Despite all that, the original comics still were running during this time under Image-the third largest comic publisher. They were given many new alterations including Leo losing a hand, Raph losing an eye, Donatello becoming a cyborg, and Raph even becoming the new Shredder for a time. The weirdest addition was the fact that they were inserted into the rest of the Image universe so casually that other characters like the Savage Dragon could just waltz into their world no problem. To put it in perspective, imagine if Ghost Rider just showed up in a Star Wars movie with no explanation as to how he got there. It would be pretty weird. Also Splinter was a bat for a time.

The late '90s were not kind to Eastman and Laird's creations.

4. Lady Venom

Venom is one of Spider-Man's most popular villains but would you have taken the character more seriously if he was actually a she? The writers didn't think so. Originally, Venom was going to be a woman who suffered great loss. She was going into labor pains when her husband tried to flag down a taxi. At the same time, Spider-Man was facing off against a villain which distracted the cab driver and the husband got run over and died. The woman gave birth right there on the sidewalk to her child but the baby died as well. She would have held Spider-Man responsible for what happened to her and would eventually come across the alien symbiote that would transform her into Venom. Instead, we got Eddie Brock.

Someone actually thought that a woman would not be a believable threat to Spider-Man. I am not a very PC person but even I think that's pretty sexist. Plus Spider-Man has a lack of female villains on his roster so why not make Venom a woman? Just saying.

3. Stan Lee's Just Imagine

One alteration of a character could change a lot about the world they live in. But just imagine if an entire universe was re-imagined?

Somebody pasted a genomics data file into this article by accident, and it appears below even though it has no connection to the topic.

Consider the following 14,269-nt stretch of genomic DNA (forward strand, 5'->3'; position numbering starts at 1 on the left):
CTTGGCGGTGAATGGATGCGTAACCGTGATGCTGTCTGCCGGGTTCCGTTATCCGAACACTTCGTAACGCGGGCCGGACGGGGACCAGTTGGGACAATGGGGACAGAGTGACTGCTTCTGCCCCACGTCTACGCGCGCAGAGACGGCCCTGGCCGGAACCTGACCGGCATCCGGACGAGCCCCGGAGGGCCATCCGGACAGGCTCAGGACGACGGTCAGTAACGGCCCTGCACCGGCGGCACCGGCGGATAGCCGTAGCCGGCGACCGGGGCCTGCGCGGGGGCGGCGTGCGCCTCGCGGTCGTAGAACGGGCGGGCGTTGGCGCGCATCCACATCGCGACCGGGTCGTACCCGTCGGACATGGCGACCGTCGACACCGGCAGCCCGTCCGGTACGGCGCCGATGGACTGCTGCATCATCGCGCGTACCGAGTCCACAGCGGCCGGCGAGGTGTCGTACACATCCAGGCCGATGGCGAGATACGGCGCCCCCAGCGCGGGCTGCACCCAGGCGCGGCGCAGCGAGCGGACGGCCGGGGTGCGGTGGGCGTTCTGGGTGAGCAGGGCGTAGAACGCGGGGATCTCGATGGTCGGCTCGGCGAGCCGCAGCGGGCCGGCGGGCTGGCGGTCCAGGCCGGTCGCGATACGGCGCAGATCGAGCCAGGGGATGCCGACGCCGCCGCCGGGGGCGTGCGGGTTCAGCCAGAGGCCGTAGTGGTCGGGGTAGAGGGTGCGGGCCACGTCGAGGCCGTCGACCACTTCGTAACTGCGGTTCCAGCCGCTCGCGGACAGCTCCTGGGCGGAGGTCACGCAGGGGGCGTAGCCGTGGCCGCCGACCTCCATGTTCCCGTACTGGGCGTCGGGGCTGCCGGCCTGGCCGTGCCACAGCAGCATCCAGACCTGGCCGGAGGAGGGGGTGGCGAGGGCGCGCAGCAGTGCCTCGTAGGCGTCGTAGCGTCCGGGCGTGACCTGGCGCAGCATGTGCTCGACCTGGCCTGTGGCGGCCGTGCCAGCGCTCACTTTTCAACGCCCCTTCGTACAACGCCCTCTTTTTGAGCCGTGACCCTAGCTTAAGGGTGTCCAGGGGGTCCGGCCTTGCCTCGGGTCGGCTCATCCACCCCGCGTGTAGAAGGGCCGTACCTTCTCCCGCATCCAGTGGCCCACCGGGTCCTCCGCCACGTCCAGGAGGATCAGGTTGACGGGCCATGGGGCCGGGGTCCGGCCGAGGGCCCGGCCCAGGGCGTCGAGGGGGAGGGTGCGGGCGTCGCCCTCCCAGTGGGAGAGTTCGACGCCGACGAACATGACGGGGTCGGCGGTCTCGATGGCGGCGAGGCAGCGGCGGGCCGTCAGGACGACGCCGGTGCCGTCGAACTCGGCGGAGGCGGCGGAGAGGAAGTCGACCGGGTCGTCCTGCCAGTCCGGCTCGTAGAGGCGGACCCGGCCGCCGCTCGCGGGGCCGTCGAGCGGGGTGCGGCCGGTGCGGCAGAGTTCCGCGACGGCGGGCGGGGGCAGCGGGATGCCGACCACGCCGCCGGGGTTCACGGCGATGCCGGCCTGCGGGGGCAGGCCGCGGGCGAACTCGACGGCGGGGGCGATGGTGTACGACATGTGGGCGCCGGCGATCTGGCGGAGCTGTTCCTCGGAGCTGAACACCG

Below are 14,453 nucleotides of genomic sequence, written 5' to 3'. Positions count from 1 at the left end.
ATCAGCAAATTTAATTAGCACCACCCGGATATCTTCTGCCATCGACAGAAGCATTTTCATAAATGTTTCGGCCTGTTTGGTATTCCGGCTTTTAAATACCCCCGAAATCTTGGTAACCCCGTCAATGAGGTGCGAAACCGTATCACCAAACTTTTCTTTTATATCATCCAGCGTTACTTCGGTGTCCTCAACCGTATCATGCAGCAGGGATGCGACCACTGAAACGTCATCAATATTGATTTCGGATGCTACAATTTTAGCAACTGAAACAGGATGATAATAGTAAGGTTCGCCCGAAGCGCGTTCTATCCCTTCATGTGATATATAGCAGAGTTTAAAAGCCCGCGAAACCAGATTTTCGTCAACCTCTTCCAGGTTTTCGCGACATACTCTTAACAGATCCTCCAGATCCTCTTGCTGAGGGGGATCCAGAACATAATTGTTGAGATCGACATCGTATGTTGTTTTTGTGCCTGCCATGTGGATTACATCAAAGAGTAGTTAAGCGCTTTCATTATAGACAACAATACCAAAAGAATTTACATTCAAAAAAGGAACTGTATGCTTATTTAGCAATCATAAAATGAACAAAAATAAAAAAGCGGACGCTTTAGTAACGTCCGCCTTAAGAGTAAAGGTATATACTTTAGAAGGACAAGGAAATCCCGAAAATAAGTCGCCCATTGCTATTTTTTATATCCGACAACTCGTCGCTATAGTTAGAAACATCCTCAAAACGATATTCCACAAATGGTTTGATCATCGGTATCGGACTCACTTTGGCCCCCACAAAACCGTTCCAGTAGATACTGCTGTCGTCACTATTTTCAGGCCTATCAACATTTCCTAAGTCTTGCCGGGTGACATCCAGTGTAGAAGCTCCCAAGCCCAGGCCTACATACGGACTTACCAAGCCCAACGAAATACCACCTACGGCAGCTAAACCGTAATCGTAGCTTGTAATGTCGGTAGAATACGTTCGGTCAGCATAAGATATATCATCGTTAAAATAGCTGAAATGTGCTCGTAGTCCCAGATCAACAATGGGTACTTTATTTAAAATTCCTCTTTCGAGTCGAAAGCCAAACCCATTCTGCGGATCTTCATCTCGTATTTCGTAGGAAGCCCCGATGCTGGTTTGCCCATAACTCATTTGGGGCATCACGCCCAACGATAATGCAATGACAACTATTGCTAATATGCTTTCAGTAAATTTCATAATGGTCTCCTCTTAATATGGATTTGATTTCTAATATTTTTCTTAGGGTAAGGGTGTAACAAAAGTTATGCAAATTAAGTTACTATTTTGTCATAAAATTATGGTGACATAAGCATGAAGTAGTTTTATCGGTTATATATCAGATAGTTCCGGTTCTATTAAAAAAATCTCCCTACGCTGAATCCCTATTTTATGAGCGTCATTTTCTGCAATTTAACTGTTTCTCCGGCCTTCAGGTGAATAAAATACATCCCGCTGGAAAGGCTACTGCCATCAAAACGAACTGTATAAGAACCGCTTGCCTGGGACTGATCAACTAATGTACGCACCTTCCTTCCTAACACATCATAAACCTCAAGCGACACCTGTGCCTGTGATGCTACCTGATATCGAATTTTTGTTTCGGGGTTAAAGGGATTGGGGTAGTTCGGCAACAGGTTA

In 2001, a series of thirteen comic books written by Stan "The Man" Lee were published and they depict a very different DC universe. Superman is a Kryptonian cop transported to Earth and fights off crime so that the Earthlings can focus on advancing technology in order to get him home; Batman is an African American wrestler who gained fame and fortune through his many fights and now battles street level crime; Wonder Woman in an activist who gains supernatural powers from the Incan Sun god; Green lantern is a professor that is killed by a secret cult but is brought back to life by a mystical tree as it's human servant; The Flash is a woman injected with the DNA of a hummingbird; and Aquaman is a being made out of living water. You can check out more details about these stories with this link: https://en.wikipedia.org/wiki/Just_Imagine...

2. Jack Kirby's Spider Man

Spider-Man is arguably Stan Lee's greatest creation, but what most would be surprised to hear is that Jack Kirby-Stan's pal and frequent collaborator-came up with a character with the same name. Jack described him as "Captain America with Cob Webs" (Jack had a thing for Cap) and he would possess a web gun and great strength. Not much is known about this character beyond that brief description and that he would be a middle aged man instead of a teenager. Most would say Stan ripped off the idea from Jack but really this Spider-Man is too different to be called the original Spider-Man. That's not the case though for our number one pick.

1. The Original Superman

In 1933, Jerry Siegel and Joe Shuster imagined Superman more as a villain than the symbol for truth, justice, and the American way that we all know now. Superman used to be Bill Dunn, a vagrant picked out randomly by a mad scientist to be part of an experiment in exchange for food and clothes. He drank a potion that gave him great telepathic powers and was bent on taking over the world.

Bill soon found out that the formula's effects were temporary and once again became another forgotten face in the crowd. This drastic alteration eventually gave way to the Man of Steel but what would have happened if Jerry & Joe stuck with their original idea? Would Superman have been some sort of crazed villain like a super powered Lex Luthor? How would this impact us culturally?

Once again this is all just speculation as to how our perceptions might have changed if these different decisions were taken. But let's just enjoy the fact that these characters turned out the way they should have and be glad for it.